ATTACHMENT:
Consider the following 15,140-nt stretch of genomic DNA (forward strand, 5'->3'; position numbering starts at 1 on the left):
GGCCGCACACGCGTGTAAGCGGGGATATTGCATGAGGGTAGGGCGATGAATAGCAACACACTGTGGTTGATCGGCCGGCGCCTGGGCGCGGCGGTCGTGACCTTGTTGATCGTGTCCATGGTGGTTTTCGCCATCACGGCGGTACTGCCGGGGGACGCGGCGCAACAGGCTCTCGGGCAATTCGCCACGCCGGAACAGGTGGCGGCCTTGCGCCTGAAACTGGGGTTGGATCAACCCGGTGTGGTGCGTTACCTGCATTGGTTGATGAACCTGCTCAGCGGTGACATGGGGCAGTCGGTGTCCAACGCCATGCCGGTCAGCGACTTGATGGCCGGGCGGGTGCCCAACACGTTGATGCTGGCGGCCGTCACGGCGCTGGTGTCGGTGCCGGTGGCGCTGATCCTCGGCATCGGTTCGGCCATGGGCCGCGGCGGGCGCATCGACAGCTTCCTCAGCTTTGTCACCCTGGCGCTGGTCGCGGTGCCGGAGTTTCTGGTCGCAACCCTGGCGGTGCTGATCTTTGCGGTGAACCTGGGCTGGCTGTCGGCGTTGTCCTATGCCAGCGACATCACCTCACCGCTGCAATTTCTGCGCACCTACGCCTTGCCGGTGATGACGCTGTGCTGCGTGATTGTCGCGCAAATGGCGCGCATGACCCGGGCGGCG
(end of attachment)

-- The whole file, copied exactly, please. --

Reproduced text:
Consider the following 15,140-nt stretch of genomic DNA (forward strand, 5'->3'; position numbering starts at 1 on the left):
GGCCGCACACGCGTGTAAGCGGGGATATTGCATGAGGGTAGGGCGATGAATAGCAACACACTGTGGTTGATCGGCCGGCGCCTGGGCGCGGCGGTCGTGACCTTGTTGATCGTGTCCATGGTGGTTTTCGCCATCACGGCGGTACTGCCGGGGGACGCGGCGCAACAGGCTCTCGGGCAATTCGCCACGCCGGAACAGGTGGCGGCCTTGCGCCTGAAACTGGGGTTGGATCAACCCGGTGTGGTGCGTTACCTGCATTGGTTGATGAACCTGCTCAGCGGTGACATGGGGCAGTCGGTGTCCAACGCCATGCCGGTCAGCGACTTGATGGCCGGGCGGGTGCCCAACACGTTGATGCTGGCGGCCGTCACGGCGCTGGTGTCGGTGCCGGTGGCGCTGATCCTCGGCATCGGTTCGGCCATGGGCCGCGGCGGGCGCATCGACAGCTTCCTCAGCTTTGTCACCCTGGCGCTGGTCGCGGTGCCGGAGTTTCTGGTCGCAACCCTGGCGGTGCTGATCTTTGCGGTGAACCTGGGCTGGCTGTCGGCGTTGTCCTATGCCAGCGACATCACCTCACCGCTGCAATTTCTGCGCACCTACGCCTTGCCGGTGATGACGCTGTGCTGCGTGATTGTCGCGCAAATGGCGCGCATGACCCGGGCGGCG